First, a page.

[Show abstract] [Hide abstract]
    ABSTRACT: Digital kymography and vocal fold curve fitting are blended with detailed symmetry analysis of kymograms to provide a comprehensive characterization of the vibratory properties of injured vocal folds. Vocal fold vibration of 12 excised canine larynges was recorded under uninjured, unilaterally injured, and bilaterally injured conditions. Kymograms were created at 25%, 50%, and 75% of the vocal fold length, and vibratory parameters were compared quantitatively among conditions and were studied with respect to right-left and anterior-posterior symmetries. Anterior-posterior amplitude asymmetry was found in the bilateral condition. The unilateral condition showed significant right-left amplitude asymmetry, and it showed the lowest right-left phase symmetry among the conditions. In condition comparisons, vertical phase difference did not show significant differences among conditions, whereas amplitudes were significantly different among conditions at all line scan positions and most vocal fold lips. Significant differences in frequency were found among the conditions at all 4 vocal fold lips, with the bilateral condition exhibiting the greatest frequency. Digital kymography and curve fitting provide detailed information about the vibratory behavior of injured vocal folds. Awareness of vibratory properties associated with vocal fold injury may aid in diagnosis, and the quantitative abilities of digital kymography may allow for objective treatment selection.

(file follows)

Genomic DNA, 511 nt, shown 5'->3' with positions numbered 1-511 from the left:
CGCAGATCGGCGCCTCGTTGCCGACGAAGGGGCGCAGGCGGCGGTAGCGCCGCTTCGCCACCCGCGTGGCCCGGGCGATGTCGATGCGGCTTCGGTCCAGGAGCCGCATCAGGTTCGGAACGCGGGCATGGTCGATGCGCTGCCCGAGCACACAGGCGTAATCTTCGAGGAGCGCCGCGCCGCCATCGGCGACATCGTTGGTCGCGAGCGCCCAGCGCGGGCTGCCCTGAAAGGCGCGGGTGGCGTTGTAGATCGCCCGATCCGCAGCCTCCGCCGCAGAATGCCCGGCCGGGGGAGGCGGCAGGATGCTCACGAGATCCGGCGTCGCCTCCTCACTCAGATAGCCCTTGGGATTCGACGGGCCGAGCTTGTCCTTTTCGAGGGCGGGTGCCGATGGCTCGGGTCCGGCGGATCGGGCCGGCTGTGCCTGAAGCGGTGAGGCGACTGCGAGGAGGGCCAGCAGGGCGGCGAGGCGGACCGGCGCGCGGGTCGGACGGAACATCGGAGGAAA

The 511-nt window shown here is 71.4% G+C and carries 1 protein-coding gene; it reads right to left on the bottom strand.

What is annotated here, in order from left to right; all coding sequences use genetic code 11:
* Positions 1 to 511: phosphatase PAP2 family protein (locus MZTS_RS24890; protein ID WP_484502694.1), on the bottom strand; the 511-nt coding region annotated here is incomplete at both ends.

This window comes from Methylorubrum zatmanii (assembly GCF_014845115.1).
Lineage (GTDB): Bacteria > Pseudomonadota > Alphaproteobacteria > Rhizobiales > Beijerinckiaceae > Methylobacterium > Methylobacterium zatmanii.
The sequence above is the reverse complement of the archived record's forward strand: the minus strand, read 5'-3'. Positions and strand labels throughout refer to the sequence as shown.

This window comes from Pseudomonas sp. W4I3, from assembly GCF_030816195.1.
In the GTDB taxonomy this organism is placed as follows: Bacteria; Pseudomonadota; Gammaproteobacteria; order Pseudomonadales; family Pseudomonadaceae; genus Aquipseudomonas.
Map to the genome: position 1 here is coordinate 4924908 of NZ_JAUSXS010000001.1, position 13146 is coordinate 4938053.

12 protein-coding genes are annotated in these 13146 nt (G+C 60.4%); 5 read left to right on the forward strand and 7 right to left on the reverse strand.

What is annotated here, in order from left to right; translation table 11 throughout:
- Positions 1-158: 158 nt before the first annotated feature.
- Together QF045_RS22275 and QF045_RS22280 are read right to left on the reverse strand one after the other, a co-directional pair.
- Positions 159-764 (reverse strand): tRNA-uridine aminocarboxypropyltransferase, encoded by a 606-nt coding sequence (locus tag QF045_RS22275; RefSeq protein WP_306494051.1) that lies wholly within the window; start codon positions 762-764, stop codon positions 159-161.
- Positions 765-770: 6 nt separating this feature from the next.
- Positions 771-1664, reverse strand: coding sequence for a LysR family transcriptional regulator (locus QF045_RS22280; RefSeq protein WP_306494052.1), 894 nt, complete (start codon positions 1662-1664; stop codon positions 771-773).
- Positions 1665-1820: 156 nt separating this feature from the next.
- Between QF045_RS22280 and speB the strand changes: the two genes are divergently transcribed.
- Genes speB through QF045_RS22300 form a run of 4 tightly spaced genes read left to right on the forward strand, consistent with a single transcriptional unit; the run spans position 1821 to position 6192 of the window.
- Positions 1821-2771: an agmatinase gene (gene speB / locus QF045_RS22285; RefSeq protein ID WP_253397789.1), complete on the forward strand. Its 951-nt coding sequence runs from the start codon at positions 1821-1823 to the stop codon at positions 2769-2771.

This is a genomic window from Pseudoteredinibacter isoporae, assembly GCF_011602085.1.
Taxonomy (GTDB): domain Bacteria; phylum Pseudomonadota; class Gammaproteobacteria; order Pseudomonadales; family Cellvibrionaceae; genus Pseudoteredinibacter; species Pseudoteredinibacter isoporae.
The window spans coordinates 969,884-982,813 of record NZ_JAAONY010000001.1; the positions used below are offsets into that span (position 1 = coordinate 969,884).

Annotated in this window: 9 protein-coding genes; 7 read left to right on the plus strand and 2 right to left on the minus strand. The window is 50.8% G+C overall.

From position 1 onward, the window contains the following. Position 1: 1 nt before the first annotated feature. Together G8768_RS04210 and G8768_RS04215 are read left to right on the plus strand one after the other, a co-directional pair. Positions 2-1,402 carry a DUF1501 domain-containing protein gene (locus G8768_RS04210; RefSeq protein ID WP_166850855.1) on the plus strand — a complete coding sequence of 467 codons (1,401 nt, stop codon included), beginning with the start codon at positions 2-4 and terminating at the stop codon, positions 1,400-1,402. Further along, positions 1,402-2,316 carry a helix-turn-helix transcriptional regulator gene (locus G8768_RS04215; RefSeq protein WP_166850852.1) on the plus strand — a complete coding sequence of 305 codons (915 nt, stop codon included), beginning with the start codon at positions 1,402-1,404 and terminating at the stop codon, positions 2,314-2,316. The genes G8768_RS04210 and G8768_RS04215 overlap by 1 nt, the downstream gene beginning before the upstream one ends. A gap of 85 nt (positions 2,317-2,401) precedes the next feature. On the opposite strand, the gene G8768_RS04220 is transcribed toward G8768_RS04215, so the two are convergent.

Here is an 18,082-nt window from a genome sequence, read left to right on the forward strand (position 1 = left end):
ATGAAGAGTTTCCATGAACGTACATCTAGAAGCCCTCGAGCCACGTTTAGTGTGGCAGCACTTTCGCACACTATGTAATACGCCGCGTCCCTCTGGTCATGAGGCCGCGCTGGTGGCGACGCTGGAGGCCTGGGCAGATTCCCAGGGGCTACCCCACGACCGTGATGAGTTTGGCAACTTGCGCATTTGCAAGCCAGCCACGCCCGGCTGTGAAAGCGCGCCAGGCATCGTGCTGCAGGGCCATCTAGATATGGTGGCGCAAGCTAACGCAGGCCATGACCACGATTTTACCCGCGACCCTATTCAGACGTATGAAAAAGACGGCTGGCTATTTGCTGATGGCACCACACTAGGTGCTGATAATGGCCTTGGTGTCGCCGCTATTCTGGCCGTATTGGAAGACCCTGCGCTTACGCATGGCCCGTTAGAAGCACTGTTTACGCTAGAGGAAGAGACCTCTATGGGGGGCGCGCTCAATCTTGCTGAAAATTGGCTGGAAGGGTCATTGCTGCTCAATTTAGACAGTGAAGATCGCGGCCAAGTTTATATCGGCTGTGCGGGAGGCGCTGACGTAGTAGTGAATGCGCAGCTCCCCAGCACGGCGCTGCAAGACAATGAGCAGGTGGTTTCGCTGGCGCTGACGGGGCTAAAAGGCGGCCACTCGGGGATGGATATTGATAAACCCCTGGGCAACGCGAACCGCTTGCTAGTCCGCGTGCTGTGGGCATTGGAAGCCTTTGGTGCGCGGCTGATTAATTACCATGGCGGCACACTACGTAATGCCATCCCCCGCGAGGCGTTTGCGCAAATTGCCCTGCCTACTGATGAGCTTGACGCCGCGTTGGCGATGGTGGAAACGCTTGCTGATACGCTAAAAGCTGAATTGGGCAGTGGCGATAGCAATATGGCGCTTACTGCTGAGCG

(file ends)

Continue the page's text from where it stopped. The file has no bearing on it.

Journal of Speech Language and Hearing Research 08/2011; 54(4):1022-38. DOI:10.1044/1092-4388(2010/10-0105) · 2.07 Impact Factor
  • [Show abstract] [Hide abstract]
    ABSTRACT: To describe the current support in the literature for in-office surgery using the 585-nm pulsed dye laser. There are substantial cost savings (US$5000) and patient comfort when in-office surgery is performed with the pulsed dye laser. The pulsed dye laser can be used in the office and operating room to activate aminolevulinic acid for photodynamic treatment of recalcitrant laryngeal keratosis, with long-term eradication of keratosis without the prolonged photosensitivity of previous photodynamic agents. The site of the cleavage plane created in the true vocal fold mucosa has now been elucidated. The 585-nm pulsed dye laser allows safe, medically effective and cost-effective in-office surgery for a host of laryngeal lesions such as papillomatosis, keratosis, Reinke's edema, granulomas and other vascular lesions. The pulsed dye laser can activate aminolevulinic acid for laryngeal photodynamic therapy. Of the lasers currently in use it has the longest track record of safety and, to the satisfaction of many, continues in service at 23 centers around the world.